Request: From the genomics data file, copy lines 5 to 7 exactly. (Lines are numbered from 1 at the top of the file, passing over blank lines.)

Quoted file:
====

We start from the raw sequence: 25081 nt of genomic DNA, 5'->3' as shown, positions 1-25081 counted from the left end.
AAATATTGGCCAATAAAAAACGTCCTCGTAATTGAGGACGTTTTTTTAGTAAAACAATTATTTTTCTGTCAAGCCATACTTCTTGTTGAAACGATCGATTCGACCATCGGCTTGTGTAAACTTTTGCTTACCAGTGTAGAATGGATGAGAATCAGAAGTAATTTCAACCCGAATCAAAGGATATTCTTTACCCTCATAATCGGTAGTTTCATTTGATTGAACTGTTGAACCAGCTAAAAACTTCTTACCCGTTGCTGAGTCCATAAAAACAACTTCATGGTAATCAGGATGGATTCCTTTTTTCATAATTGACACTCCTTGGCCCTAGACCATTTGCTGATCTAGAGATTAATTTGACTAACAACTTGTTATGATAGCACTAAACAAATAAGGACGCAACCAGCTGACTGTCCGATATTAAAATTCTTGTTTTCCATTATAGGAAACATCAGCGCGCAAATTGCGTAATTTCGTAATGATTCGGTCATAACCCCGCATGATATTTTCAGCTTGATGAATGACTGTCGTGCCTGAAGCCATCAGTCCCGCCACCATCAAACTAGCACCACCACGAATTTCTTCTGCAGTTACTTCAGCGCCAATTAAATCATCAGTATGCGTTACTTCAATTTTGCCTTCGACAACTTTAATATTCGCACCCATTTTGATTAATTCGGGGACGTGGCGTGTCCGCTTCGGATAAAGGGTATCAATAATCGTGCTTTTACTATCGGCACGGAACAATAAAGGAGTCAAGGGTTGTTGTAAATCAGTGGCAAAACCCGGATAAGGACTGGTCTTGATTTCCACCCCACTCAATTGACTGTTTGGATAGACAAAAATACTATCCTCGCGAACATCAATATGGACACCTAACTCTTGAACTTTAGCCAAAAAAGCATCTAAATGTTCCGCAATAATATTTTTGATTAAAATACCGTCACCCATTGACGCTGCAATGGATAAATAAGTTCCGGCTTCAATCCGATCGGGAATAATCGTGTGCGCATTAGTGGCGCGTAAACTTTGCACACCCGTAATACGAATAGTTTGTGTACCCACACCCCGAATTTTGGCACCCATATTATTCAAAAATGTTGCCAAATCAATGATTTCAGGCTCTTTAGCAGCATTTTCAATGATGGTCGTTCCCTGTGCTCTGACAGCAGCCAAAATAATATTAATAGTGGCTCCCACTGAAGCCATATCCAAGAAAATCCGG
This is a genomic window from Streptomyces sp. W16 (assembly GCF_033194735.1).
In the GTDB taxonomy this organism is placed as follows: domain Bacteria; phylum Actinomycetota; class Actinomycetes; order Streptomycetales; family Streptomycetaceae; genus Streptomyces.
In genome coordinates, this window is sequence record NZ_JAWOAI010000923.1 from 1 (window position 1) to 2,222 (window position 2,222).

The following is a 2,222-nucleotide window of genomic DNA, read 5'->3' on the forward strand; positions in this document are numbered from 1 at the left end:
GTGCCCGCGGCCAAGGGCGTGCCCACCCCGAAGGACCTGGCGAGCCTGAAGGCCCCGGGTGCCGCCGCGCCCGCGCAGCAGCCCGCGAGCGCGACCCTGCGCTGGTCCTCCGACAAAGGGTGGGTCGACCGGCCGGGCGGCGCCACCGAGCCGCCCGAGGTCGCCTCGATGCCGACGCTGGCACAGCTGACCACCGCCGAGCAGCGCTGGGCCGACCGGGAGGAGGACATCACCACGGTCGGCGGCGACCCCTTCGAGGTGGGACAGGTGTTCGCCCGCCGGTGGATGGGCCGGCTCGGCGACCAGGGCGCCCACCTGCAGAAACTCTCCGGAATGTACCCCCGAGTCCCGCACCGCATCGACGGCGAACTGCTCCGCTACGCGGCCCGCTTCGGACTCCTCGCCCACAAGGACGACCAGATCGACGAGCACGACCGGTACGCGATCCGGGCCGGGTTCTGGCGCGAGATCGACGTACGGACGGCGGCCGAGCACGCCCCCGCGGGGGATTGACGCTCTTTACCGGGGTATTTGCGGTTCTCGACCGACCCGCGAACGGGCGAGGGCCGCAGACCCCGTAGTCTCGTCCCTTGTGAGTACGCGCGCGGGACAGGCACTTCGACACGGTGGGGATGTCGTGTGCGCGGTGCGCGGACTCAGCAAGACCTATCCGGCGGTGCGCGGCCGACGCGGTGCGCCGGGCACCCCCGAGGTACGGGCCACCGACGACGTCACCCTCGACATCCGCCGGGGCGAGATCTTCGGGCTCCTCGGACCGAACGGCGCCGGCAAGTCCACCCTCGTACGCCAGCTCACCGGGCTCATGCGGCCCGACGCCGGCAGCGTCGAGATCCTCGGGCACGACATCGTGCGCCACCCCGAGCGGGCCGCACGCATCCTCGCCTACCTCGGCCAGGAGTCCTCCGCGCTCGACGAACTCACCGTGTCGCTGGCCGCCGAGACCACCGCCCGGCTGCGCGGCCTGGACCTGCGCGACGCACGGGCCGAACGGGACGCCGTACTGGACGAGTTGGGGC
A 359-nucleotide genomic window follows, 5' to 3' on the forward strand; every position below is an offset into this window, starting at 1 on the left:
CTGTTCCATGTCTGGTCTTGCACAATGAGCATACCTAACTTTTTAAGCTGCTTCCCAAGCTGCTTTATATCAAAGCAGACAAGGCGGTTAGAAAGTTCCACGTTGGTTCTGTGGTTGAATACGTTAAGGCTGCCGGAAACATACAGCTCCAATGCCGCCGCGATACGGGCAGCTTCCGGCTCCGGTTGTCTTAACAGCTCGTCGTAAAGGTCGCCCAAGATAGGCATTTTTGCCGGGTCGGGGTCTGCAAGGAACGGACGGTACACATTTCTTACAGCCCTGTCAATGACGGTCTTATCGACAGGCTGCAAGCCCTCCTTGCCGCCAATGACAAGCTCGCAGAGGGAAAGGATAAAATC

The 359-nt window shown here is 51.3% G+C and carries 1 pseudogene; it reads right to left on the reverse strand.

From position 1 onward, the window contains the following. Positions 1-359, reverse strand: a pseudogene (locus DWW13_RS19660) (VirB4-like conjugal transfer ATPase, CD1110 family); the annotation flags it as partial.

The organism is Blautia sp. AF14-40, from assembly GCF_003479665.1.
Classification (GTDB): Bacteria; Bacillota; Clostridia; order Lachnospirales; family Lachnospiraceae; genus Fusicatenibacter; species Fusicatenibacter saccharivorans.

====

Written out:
In genome coordinates, this window is sequence record NZ_JAWOAI010000923.1 from 1 (window position 1) to 2,222 (window position 2,222).

The following is a 2,222-nucleotide window of genomic DNA, read 5'->3' on the forward strand; positions in this document are numbered from 1 at the left end:
GTGCCCGCGGCCAAGGGCGTGCCCACCCCGAAGGACCTGGCGAGCCTGAAGGCCCCGGGTGCCGCCGCGCCCGCGCAGCAGCCCGCGAGCGCGACCCTGCGCTGGTCCTCCGACAAAGGGTGGGTCGACCGGCCGGGCGGCGCCACCGAGCCGCCCGAGGTCGCCTCGATGCCGACGCTGGCACAGCTGACCACCGCCGAGCAGCGCTGGGCCGACCGGGAGGAGGACATCACCACGGTCGGCGGCGACCCCTTCGAGGTGGGACAGGTGTTCGCCCGCCGGTGGATGGGCCGGCTCGGCGACCAGGGCGCCCACCTGCAGAAACTCTCCGGAATGTACCCCCGAGTCCCGCACCGCATCGACGGCGAACTGCTCCGCTACGCGGCCCGCTTCGGACTCCTCGCCCACAAGGACGACCAGATCGACGAGCACGACCGGTACGCGATCCGGGCCGGGTTCTGGCGCGAGATCGACGTACGGACGGCGGCCGAGCACGCCCCCGCGGGGGATTGACGCTCTTTACCGGGGTATTTGCGGTTCTCGACCGACCCGCGAACGGGCGAGGGCCGCAGACCCCGTAGTCTCGTCCCTTGTGAGTACGCGCGCGGGACAGGCACTTCGACACGGTGGGGATGTCGTGTGCGCGGTGCGCGGACTCAGCAAGACCTATCCGGCGGTGCGCGGCCGACGCGGTGCGCCGGGCACCCCCGAGGTACGGGCCACCGACGACGTCACCCTCGACATCCGCCGGGGCGAGATCTTCGGGCTCCTCGGACCGAACGGCGCCGGCAAGTCCACCCTCGTACGCCAGCTCACCGGGCTCATGCGGCCCGACGCCGGCAGCGTCGAGATCCTCGGGCACGACATCGTGCGCCACCCCGAGCGGGCCGCACGCATCCTCGCCTACCTCGGCCAGGAGTCCTCCGCGCTCGACGAACTCACCGTGTCGCTGGCCGCCGAGACCACCGCCCGGCTGCGCGGCCTGGACCTGCGCGACGCACGGGCCGAACGGGACGCCGTACTGGACGAGTTGGGGC